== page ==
Environmental assessment and historic erosion calculation of abandoned mine tailings from a semi-arid zone of northwestern Mexico: insights from geochemistry and unmanned aerial vehicles

Mayra Peña-Ortega, Rafael Del Rio-Salas*, Javier Valencia-Sauceda, Héctor Mendívil-Quijada, Christian Minjarez-Osorio, Francisco Molina-Freaner, Margarita de la O-Villanueva, Verónica Moreno-Rodríguez

*Corresponding author for this work

Research output: Contribution to journalArticlepeer-review

11 Scopus citations

Abstract

Mining is known as one of the primary economic activities where exploitation of minerals and other materials have become essential for human development. However, this activity may represent a risk to the environment, starting from deforestation and ending with production of residues that might contain potentially toxic elements. Tailing deposits from historical mining are an example of waste that may represent an environmental concern when abandoned and exposed to environmental conditions. The town of Nacozari de Garcia, in northwestern Mexico, has three abandoned mine tailings (locally known as tailings I, II, and III) located around the urban area that represent important sources of dust and pollution. Images obtained using unmanned aerial vehicles (UAV) in conjunction with geochemical data are used to assess historic erosion calculation and pollution considering contamination and hazard indexes in tailings II and III. Digital elevation models of abandoned tailings were obtained using photogrammetry with UAV. A total of 37 surficial samples were collected from mine tailings to determine elemental concentrations (As, Cu, Pb, W, Zn) using portable X-ray fluorescence. Higher concentrations were found on samples from mine tailing II. Average concentrations followed the decreasing order of Cu > Zn > W > Pb > As for tailing II, whereas decreasing order of Cu > Zn > W > As > Pb was found for tailing III. Contamination Index (CI) values obtained from tailings II and III represent a low potential of pollution, whereas efflorescent crusts from these tailings represent a high potential of polluting soils and sediments by dust generation. Hazard Average Quotient (HAQ) values on both tailings suggest a very high potential of contamination if fluids infiltrate tailings and interact with surficial water and/or groundwater. Obtained surfaces of mine tailings II and III are 146,216 and 216,689 m2, respectively, which represent around 11% of the urbanized area. A loss mass of 321,675 tons was determined for mine tailing II, whereas 634,062 tons for tailing III, accounting for 0.96 million tons of total eroded mass. Since abandonment, calculated erosion rates of 493 t ha−1 year−1 (tailing II) and 232 t ha−1 year−1 (tailing III) are in agreement with those determined in other mining areas. CI and HAQ indexes provide good estimates of pollution associated with abandoned mine tailings from Nacozari de García. Historic erosion determined in these tailings is an environmental concern since eroded material and polluted water have been incorporated into the Moctezuma River, which feeds several villages, whose major activities include agriculture and livestock raising.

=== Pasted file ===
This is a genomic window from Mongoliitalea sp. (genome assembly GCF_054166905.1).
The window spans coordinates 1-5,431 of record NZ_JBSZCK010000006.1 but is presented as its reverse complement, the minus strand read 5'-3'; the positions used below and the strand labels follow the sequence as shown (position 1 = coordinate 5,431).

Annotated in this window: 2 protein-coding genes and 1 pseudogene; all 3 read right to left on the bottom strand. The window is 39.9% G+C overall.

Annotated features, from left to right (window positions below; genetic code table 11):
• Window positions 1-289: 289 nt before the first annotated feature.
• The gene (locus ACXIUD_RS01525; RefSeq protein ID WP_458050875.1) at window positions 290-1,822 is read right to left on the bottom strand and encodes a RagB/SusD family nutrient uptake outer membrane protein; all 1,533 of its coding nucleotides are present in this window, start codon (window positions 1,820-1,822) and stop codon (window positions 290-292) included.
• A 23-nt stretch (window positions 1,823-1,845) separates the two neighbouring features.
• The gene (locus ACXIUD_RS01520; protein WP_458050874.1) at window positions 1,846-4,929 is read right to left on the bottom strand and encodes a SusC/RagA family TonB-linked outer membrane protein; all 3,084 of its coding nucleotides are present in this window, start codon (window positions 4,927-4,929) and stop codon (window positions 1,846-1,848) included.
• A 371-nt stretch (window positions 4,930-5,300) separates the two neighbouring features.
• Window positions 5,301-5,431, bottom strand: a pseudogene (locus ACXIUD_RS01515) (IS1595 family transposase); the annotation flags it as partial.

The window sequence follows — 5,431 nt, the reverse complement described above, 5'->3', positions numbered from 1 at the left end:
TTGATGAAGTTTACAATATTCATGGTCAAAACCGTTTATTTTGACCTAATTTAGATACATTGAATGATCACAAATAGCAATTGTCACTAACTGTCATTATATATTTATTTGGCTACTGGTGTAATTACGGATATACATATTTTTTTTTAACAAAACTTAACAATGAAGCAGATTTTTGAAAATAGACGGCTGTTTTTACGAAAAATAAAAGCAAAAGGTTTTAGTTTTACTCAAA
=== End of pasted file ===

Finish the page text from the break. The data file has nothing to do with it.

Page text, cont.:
Original languageEnglish
Pages (from-to)26203-26215
Number of pages13
JournalEnvironmental Science and Pollution Research
Volume26
Issue number25
DOIs
StatePublished - 1 Sep 2019

Bibliographical note

Publisher Copyright:
© 2019, Springer-Verlag GmbH Germany, part of Springer Nature.

Keywords

  • Abandoned mine tailings
  • Hazard indexes
  • Historic erosion
  • Potentially toxic elements
  • Semi-arid zones
  • Unmanned aerial vehicles

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